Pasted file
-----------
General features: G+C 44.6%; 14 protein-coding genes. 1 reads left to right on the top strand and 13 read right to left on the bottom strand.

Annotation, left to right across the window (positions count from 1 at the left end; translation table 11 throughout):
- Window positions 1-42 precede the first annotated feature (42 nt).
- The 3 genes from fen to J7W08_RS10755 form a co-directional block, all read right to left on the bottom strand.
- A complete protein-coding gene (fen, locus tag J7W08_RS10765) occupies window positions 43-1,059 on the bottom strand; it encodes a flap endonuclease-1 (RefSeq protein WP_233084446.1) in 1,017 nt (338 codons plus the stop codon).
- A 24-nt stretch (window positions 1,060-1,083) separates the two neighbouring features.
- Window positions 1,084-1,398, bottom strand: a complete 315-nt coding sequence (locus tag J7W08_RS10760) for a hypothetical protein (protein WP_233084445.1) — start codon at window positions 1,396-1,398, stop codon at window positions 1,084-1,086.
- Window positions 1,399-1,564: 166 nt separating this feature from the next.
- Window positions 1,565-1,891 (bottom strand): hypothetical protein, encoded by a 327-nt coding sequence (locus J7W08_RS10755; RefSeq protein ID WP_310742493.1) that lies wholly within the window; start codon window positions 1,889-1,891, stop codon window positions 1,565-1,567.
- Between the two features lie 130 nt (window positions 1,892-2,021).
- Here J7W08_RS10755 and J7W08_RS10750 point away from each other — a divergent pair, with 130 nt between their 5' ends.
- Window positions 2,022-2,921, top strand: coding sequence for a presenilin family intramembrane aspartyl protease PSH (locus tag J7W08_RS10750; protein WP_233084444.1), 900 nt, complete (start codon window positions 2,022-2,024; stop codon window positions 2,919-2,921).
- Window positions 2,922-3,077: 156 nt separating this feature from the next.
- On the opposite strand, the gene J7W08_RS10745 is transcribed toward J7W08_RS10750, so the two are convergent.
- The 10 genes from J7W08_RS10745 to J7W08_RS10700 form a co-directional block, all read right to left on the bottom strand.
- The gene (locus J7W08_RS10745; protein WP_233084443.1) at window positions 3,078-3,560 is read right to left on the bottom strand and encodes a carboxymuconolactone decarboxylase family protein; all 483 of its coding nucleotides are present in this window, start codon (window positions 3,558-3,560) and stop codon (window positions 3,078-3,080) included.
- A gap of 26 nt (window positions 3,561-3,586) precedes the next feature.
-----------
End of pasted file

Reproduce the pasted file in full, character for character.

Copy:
General features: G+C 44.6%; 14 protein-coding genes. 1 reads left to right on the top strand and 13 read right to left on the bottom strand.

Annotation, left to right across the window (positions count from 1 at the left end; translation table 11 throughout):
- Window positions 1-42 precede the first annotated feature (42 nt).
- The 3 genes from fen to J7W08_RS10755 form a co-directional block, all read right to left on the bottom strand.
- A complete protein-coding gene (fen, locus tag J7W08_RS10765) occupies window positions 43-1,059 on the bottom strand; it encodes a flap endonuclease-1 (RefSeq protein WP_233084446.1) in 1,017 nt (338 codons plus the stop codon).
- A 24-nt stretch (window positions 1,060-1,083) separates the two neighbouring features.
- Window positions 1,084-1,398, bottom strand: a complete 315-nt coding sequence (locus tag J7W08_RS10760) for a hypothetical protein (protein WP_233084445.1) — start codon at window positions 1,396-1,398, stop codon at window positions 1,084-1,086.
- Window positions 1,399-1,564: 166 nt separating this feature from the next.
- Window positions 1,565-1,891 (bottom strand): hypothetical protein, encoded by a 327-nt coding sequence (locus J7W08_RS10755; RefSeq protein ID WP_310742493.1) that lies wholly within the window; start codon window positions 1,889-1,891, stop codon window positions 1,565-1,567.
- Between the two features lie 130 nt (window positions 1,892-2,021).
- Here J7W08_RS10755 and J7W08_RS10750 point away from each other — a divergent pair, with 130 nt between their 5' ends.
- Window positions 2,022-2,921, top strand: coding sequence for a presenilin family intramembrane aspartyl protease PSH (locus tag J7W08_RS10750; protein WP_233084444.1), 900 nt, complete (start codon window positions 2,022-2,024; stop codon window positions 2,919-2,921).
- Window positions 2,922-3,077: 156 nt separating this feature from the next.
- On the opposite strand, the gene J7W08_RS10745 is transcribed toward J7W08_RS10750, so the two are convergent.
- The 10 genes from J7W08_RS10745 to J7W08_RS10700 form a co-directional block, all read right to left on the bottom strand.
- The gene (locus J7W08_RS10745; protein WP_233084443.1) at window positions 3,078-3,560 is read right to left on the bottom strand and encodes a carboxymuconolactone decarboxylase family protein; all 483 of its coding nucleotides are present in this window, start codon (window positions 3,558-3,560) and stop codon (window positions 3,078-3,080) included.
- A gap of 26 nt (window positions 3,561-3,586) precedes the next feature.